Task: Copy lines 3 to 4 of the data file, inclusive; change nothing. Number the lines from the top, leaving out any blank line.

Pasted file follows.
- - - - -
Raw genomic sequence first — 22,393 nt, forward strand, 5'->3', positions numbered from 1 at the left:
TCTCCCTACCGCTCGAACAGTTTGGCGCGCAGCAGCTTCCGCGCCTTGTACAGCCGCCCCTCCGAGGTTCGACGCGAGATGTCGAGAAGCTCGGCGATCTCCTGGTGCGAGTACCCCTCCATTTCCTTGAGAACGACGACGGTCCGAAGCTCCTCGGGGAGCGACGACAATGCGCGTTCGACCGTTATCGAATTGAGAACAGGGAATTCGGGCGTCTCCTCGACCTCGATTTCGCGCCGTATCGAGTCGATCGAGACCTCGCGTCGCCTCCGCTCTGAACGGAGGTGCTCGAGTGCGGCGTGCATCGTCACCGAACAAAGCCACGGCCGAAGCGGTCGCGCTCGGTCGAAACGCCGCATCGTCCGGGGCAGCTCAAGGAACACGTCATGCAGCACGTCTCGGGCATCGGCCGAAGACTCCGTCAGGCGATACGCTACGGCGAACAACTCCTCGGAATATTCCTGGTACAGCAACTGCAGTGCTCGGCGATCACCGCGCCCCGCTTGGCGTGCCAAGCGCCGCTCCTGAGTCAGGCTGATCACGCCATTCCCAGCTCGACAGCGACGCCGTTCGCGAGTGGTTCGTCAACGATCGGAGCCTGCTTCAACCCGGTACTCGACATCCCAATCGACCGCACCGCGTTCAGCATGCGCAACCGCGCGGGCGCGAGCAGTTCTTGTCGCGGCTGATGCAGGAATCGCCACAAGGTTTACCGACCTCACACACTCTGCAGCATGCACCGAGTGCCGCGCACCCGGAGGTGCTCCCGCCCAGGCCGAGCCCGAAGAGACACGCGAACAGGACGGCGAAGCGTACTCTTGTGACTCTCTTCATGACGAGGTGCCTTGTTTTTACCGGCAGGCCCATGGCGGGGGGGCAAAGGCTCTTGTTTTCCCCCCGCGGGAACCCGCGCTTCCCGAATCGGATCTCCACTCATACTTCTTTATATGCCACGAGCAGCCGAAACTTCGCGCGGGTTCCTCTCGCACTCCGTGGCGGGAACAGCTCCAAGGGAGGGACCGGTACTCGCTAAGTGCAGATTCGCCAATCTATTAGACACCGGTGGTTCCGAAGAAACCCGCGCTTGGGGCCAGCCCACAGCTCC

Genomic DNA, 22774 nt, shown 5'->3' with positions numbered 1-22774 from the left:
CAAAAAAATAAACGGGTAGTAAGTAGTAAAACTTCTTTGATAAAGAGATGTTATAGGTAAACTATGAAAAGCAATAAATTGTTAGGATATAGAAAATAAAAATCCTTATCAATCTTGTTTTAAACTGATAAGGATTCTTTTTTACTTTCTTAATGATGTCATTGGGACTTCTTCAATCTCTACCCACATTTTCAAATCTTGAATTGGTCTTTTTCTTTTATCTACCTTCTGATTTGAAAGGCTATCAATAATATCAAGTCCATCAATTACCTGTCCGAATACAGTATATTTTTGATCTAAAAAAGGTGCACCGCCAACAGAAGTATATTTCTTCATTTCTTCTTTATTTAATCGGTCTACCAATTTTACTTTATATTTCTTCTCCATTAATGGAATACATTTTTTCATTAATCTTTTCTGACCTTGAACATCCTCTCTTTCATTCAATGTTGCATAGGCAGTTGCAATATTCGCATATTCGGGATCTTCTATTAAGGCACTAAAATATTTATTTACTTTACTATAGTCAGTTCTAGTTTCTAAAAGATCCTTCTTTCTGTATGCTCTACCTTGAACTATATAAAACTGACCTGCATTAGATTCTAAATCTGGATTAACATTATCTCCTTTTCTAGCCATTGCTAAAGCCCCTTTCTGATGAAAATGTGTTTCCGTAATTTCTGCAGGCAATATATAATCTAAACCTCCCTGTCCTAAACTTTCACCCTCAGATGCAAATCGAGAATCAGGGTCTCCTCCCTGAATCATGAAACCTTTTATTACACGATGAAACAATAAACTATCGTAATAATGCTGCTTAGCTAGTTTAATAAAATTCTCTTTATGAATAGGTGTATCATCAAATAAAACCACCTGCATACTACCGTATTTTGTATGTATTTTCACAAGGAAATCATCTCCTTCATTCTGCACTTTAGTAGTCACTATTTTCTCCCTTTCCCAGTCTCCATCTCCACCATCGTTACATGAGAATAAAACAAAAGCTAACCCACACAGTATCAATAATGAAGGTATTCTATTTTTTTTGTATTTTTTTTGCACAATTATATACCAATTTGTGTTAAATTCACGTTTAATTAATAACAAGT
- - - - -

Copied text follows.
Genomic DNA, 22774 nt, shown 5'->3' with positions numbered 1-22774 from the left:
CAAAAAAATAAACGGGTAGTAAGTAGTAAAACTTCTTTGATAAAGAGATGTTATAGGTAAACTATGAAAAGCAATAAATTGTTAGGATATAGAAAATAAAAATCCTTATCAATCTTGTTTTAAACTGATAAGGATTCTTTTTTACTTTCTTAATGATGTCATTGGGACTTCTTCAATCTCTACCCACATTTTCAAATCTTGAATTGGTCTTTTTCTTTTATCTACCTTCTGATTTGAAAGGCTATCAATAATATCAAGTCCATCAATTACCTGTCCGAATACAGTATATTTTTGATCTAAAAAAGGTGCACCGCCAACAGAAGTATATTTCTTCATTTCTTCTTTATTTAATCGGTCTACCAATTTTACTTTATATTTCTTCTCCATTAATGGAATACATTTTTTCATTAATCTTTTCTGACCTTGAACATCCTCTCTTTCATTCAATGTTGCATAGGCAGTTGCAATATTCGCATATTCGGGATCTTCTATTAAGGCACTAAAATATTTATTTACTTTACTATAGTCAGTTCTAGTTTCTAAAAGATCCTTCTTTCTGTATGCTCTACCTTGAACTATATAAAACTGACCTGCATTAGATTCTAAATCTGGATTAACATTATCTCCTTTTCTAGCCATTGCTAAAGCCCCTTTCTGATGAAAATGTGTTTCCGTAATTTCTGCAGGCAATATATAATCTAAACCTCCCTGTCCTAAACTTTCACCCTCAGATGCAAATCGAGAATCAGGGTCTCCTCCCTGAATCATGAAACCTTTTATTACACGATGAAACAATAAACTATCGTAATAATGCTGCTTAGCTAGTTTAATAAAATTCTCTTTATGAATAGGTGTATCATCAAATAAAACCACCTGCATACTACCGTATTTTGTATGTATTTTCACAAGGAAATCATCTCCTTCATTCTGCACTTTAGTAGTCACTATTTTCTCCCTTTCCCAGTCTCCATCTCCACCATCGTTACATGAGAATAAAACAAAAGCTAACCCACACAGTATCAATAATGAAGGTATTCTATTTTTTTTGTATTTTTTTTGCACAATTATATACCAATTTGTGTTAAATTCACGTTTAATTAATAACAAGT